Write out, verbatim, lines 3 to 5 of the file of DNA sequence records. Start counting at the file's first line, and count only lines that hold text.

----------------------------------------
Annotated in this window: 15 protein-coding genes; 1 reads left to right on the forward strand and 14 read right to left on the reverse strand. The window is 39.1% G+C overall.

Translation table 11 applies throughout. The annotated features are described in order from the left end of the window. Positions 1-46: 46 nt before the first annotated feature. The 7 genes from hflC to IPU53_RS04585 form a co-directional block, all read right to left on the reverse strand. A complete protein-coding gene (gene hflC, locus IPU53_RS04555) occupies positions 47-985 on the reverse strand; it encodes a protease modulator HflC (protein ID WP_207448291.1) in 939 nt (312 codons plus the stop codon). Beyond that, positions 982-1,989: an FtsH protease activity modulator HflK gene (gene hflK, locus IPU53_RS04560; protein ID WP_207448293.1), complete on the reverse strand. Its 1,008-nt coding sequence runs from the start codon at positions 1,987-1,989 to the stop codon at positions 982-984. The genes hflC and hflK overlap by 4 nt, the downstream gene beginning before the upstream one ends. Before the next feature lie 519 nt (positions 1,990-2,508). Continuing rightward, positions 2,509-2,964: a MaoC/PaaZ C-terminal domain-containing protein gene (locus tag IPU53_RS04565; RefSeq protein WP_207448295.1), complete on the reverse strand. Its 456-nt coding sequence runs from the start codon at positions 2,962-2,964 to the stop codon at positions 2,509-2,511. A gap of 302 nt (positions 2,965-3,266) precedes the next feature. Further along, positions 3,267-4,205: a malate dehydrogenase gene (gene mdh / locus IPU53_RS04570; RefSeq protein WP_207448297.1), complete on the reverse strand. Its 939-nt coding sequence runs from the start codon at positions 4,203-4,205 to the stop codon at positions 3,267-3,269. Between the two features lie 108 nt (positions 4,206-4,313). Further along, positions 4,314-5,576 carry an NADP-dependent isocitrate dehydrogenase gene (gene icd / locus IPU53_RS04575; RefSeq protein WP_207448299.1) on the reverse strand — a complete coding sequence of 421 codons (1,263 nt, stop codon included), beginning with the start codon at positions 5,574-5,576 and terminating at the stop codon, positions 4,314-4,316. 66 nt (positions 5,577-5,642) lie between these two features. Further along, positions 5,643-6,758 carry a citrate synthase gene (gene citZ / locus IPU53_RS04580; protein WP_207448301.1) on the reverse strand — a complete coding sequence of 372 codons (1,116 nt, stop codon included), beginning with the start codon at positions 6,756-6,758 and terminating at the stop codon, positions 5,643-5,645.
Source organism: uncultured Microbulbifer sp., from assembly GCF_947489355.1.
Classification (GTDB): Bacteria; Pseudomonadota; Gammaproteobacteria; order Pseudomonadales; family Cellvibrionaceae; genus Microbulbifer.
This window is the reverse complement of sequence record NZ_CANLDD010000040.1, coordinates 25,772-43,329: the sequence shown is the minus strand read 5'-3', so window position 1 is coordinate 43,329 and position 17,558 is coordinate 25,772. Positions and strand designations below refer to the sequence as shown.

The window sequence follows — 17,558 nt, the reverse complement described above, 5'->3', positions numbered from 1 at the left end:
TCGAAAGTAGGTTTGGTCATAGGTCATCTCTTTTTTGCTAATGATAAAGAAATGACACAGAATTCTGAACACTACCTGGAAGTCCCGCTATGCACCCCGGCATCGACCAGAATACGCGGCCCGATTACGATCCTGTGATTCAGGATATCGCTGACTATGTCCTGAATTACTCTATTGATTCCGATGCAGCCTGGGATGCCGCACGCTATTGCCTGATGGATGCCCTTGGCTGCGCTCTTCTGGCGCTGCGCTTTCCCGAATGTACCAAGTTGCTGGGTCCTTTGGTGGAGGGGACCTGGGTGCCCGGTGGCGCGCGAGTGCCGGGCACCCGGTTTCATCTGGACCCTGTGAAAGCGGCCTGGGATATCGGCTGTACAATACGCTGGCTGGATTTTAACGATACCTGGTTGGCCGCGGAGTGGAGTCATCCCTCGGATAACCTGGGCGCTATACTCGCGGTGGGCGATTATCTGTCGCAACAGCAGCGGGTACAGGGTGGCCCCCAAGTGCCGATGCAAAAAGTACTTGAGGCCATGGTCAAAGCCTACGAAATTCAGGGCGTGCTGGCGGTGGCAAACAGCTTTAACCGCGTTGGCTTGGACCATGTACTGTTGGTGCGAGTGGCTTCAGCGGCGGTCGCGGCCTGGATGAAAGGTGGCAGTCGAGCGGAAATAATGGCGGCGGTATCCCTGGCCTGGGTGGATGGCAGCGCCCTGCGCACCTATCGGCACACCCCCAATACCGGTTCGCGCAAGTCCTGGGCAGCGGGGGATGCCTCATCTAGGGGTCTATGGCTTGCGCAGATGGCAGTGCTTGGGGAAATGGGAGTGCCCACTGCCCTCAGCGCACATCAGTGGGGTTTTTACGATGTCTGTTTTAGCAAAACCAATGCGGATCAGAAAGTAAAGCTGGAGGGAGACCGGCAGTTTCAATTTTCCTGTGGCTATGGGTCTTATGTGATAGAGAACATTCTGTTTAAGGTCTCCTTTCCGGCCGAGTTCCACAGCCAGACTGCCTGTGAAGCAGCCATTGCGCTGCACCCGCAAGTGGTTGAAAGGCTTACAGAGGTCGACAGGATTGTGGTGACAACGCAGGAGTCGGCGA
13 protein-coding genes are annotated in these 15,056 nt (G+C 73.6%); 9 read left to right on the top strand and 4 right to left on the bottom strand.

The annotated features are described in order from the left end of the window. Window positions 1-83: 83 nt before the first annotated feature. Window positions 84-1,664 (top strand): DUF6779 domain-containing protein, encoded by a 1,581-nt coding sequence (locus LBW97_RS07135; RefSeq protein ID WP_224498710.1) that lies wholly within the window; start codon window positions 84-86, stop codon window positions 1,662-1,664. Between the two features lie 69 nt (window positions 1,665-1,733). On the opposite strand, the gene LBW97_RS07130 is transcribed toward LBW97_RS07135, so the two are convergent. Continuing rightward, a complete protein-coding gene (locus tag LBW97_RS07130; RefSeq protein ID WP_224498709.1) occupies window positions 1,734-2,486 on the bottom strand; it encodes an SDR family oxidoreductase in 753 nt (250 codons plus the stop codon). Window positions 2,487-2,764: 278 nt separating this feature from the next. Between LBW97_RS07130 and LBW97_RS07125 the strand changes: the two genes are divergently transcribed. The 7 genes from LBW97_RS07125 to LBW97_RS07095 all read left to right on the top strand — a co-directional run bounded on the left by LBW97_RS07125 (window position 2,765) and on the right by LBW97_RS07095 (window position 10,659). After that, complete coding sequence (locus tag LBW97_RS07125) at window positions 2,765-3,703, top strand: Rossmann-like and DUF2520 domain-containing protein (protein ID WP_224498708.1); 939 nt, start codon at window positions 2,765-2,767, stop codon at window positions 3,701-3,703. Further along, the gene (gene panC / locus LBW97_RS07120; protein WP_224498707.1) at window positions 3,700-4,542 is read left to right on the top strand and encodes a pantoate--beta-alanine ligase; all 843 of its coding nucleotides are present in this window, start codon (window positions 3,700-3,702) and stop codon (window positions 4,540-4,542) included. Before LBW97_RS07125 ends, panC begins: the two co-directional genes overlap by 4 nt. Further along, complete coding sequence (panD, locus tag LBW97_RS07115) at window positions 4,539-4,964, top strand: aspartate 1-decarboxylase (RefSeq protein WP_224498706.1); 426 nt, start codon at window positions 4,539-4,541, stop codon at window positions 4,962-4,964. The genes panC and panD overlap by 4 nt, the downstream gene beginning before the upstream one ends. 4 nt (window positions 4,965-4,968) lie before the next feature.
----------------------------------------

Source organism: uncultured Microbulbifer sp., from assembly GCF_947489355.1.
Classification (GTDB): Bacteria; Pseudomonadota; Gammaproteobacteria; order Pseudomonadales; family Cellvibrionaceae; genus Microbulbifer.
This window is the reverse complement of sequence record NZ_CANLDD010000040.1, coordinates 25,772-43,329: the sequence shown is the minus strand read 5'-3', so window position 1 is coordinate 43,329 and position 17,558 is coordinate 25,772. Positions and strand designations below refer to the sequence as shown.